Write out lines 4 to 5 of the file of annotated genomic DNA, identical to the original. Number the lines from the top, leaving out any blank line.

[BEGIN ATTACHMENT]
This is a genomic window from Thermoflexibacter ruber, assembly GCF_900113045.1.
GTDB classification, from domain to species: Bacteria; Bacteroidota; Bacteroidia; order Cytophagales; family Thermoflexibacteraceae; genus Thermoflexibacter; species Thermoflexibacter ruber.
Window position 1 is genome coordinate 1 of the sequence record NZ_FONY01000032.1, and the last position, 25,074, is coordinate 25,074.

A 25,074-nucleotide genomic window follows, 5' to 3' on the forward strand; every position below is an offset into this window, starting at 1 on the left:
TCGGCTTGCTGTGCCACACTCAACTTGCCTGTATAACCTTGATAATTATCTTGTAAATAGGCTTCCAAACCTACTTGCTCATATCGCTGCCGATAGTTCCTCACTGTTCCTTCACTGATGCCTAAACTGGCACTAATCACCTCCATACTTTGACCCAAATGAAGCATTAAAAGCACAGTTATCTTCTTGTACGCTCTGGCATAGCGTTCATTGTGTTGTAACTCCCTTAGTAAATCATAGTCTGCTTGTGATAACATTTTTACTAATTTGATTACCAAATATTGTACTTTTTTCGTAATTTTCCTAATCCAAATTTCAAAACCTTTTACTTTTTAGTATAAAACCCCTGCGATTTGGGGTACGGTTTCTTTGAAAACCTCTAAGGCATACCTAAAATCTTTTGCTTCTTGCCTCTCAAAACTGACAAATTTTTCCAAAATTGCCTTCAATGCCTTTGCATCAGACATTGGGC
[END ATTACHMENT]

A 25,074-nucleotide genomic window follows, 5' to 3' on the forward strand; every position below is an offset into this window, starting at 1 on the left:
TCGGCTTGCTGTGCCACACTCAACTTGCCTGTATAACCTTGATAATTATCTTGTAAATAGGCTTCCAAACCTACTTGCTCATATCGCTGCCGATAGTTCCTCACTGTTCCTTCACTGATGCCTAAACTGGCACTAATCACCTCCATACTTTGACCCAAATGAAGCATTAAAAGCACAGTTATCTTCTTGTACGCTCTGGCATAGCGTTCATTGTGTTGTAACTCCCTTAGTAAATCATAGTCTGCTTGTGATAACATTTTTACTAATTTGATTACCAAATATTGTACTTTTTTCGTAATTTTCCTAATCCAAATTTCAAAACCTTTTACTTTTTAGTATAAAACCCCTGCGATTTGGGGTACGGTTTCTTTGAAAACCTCTAAGGCATACCTAAAATCTTTTGCTTCTTGCCTCTCAAAACTGACAAATTTTTCCAAAATTGCCTTCAATGCCTTTGCATCAGACATTGGGC